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1992 - Mr Major’s Questions and Answers Following 1992 General Election Results

Below is the text of Mr Major’s questions and answers, held outside 10 Downing Street on the morning of Friday 10th April 1992.


QUESTION:

Are you putting your soap-box back in the box for the next campaign?

PRIME MINISTER:

“Where is the soap-box?” asks Adam. It is temporarily put to one side. As and when it is needed, out it will come out.

QUESTION:

What does it mean to you to have your own mandate?

PRIME MINISTER:

I am delighted to have my own mandate. I think it is very important - I can now accept that the country have elected me in my own right to be Prime Minister. I am immensely proud of that.

I shall try and ensure that I reach the aspirations of people and I let no-one down. I am delighted to have it.

QUESTION:

When is the reshuffle and what can we expect in it?

PRIME MINISTER:

That is a new definition of optimism, to have asked me that just now. In due course.

QUESTION:

Do you promise to put a woman in the Cabinet this time?

PRIME MINISTER:

In due course you will know.

QUESTION:

Not this time?

PRIME MINISTER:

In due course you will know and you won’t have long to wait.

QUESTION:

Prime Minister, you refused to comment on opinion polls throughout the campaign. Would you care to comment on them now? [Laughter]

PRIME MINISTER:

They were wrong, the Conservative Party was right.

QUESTION:

Prime Minister, why do you think you lost some seats which you inherited from Mrs. Thatcher?

PRIME MINISTER:

We have had a recession - you will have heard of that! - and all around the world governments facing elections in recessions have tended to lose seats, many of them have lost power. We have bucked that trend and bucked that trend in a most spectacular fashion. There were not many people on the eve of polling day who forecast the result that we had; it was a result, I think, that shows that the British people understand the realities of what needs to be done to move forward; they understand who is going to get them out of recession, who is going to build recovery; they actually want to have more of their money in their pockets to spend in their fashion - they want those choices and opportunities that we are proposing to give them. I think they made a very mature choice and I am sure they won’t regret it.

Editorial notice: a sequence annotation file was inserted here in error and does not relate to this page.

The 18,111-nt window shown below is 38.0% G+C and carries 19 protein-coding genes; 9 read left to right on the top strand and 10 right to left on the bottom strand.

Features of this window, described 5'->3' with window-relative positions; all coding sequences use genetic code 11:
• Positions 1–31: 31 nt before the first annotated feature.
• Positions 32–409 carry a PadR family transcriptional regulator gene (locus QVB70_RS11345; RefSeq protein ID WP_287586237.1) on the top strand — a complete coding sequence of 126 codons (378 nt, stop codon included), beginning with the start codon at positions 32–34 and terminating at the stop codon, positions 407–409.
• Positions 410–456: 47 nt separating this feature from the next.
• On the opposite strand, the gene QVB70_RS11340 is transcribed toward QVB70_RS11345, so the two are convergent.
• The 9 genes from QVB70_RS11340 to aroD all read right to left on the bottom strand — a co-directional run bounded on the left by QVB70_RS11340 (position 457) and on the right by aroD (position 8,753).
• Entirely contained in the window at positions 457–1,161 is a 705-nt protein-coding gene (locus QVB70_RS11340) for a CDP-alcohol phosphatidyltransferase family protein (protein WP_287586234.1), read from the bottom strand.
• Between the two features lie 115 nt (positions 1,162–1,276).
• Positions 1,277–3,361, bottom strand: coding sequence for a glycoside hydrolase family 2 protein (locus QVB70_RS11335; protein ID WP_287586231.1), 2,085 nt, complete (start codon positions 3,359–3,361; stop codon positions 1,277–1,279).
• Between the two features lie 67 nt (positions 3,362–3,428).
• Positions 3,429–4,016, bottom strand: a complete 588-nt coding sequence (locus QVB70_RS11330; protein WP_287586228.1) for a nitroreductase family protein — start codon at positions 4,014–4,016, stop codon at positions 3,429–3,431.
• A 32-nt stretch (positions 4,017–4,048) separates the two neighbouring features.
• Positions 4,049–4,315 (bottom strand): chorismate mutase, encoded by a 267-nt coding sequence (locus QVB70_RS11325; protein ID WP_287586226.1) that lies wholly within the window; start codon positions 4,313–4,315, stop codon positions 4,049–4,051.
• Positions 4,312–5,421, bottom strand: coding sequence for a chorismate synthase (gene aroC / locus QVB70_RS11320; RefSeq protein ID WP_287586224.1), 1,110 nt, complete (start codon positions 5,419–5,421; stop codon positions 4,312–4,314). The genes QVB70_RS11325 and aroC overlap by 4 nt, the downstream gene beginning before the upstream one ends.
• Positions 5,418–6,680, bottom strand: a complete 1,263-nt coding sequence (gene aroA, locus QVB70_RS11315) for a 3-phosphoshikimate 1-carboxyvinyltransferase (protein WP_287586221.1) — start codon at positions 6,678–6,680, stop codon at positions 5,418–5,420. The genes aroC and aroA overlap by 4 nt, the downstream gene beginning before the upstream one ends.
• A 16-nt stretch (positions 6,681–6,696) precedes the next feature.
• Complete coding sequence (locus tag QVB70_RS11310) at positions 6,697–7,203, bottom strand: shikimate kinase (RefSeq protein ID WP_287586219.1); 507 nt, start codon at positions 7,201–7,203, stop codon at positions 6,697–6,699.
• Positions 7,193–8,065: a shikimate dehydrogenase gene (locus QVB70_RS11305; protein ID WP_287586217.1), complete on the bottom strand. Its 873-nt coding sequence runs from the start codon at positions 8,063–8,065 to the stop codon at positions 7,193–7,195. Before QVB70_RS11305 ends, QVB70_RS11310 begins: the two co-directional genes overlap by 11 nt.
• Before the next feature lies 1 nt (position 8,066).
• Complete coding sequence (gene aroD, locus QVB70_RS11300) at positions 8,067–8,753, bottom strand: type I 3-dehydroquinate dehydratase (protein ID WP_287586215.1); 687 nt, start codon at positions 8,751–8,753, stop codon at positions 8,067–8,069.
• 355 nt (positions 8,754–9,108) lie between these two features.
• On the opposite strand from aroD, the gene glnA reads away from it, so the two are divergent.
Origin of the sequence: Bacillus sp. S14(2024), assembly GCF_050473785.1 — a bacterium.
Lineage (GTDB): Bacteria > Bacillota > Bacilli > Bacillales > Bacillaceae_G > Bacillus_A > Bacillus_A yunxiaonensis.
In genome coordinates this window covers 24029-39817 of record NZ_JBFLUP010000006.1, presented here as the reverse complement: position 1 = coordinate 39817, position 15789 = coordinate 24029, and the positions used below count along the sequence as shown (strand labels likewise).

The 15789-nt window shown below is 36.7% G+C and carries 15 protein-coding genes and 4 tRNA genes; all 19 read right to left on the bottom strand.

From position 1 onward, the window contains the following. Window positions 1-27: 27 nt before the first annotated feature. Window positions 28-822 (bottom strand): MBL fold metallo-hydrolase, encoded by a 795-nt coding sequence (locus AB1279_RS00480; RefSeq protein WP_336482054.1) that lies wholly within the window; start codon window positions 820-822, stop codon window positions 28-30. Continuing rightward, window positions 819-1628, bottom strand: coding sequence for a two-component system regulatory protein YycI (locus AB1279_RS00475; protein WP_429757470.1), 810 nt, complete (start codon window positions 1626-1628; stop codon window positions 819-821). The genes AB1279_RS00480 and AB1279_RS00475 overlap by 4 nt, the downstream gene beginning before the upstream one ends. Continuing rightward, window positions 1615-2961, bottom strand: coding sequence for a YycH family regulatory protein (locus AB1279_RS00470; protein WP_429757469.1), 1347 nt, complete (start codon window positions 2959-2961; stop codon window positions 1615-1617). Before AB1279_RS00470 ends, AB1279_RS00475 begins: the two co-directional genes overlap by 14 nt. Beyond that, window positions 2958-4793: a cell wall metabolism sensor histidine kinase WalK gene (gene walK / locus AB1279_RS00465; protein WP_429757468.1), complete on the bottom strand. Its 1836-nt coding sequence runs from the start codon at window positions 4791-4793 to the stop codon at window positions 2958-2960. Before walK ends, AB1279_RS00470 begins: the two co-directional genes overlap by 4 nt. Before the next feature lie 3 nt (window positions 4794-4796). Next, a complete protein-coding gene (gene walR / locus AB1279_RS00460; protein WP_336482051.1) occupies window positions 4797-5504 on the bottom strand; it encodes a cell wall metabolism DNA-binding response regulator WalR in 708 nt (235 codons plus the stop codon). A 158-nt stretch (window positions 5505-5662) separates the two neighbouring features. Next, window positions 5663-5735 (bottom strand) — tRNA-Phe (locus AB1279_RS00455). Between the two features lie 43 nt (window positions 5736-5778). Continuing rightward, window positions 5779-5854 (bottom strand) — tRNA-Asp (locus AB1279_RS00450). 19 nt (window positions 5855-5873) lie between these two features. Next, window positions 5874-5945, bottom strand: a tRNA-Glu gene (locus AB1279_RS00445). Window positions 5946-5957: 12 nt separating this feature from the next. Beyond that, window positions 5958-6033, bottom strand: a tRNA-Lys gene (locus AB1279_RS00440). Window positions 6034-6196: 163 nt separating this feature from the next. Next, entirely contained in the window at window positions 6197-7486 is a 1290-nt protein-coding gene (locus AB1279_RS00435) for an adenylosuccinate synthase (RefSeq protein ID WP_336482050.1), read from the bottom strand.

QUESTION:

Can you say now when we will be out of recession?

PRIME MINISTER:

No-one can be precisely sure when we can be out of recession. The final ingredient to lift us out of recession was our election victory on Thursday of this week. I believe we can now move forward.

QUESTION:

You said you wanted to represent those who didn't vote for you. How will you do that and in particular in the case of Scotland where the majority of people didn't vote for you?

PRIME MINISTER:

Despite the predictions that we would be down to two or three seats in Scotland wiped out some people said - as far I can see, our vote was up in Scotland. Our seats were up in Scotland and our argument is getting through in Scotland. We will continue to debate all the constitutional issues with Scotland and take stock as I promised.

QUESTION:

How will you represent those who didn't vote for you, which is what you set out to do this morning?

PRIME MINISTER:

We will take into account the interests of all the people in this country when we frame our legislation. Every government that has ever been elected in this country has had people that didn't vote for it - that is inevitably the case - and my job as Prime Minister is to make sure that I never overlook their interests when I frame legislation and when I decide what the Government does. What must be first in my mind is whether in my judgement it is right for the people of this country. If that is so, that is how we will proceed.

QUESTION:

Mr. Kinnock has said the “Have Nots” will lose out under the Tories.

PRIME MINISTER:

I dare say he has - he is wrong!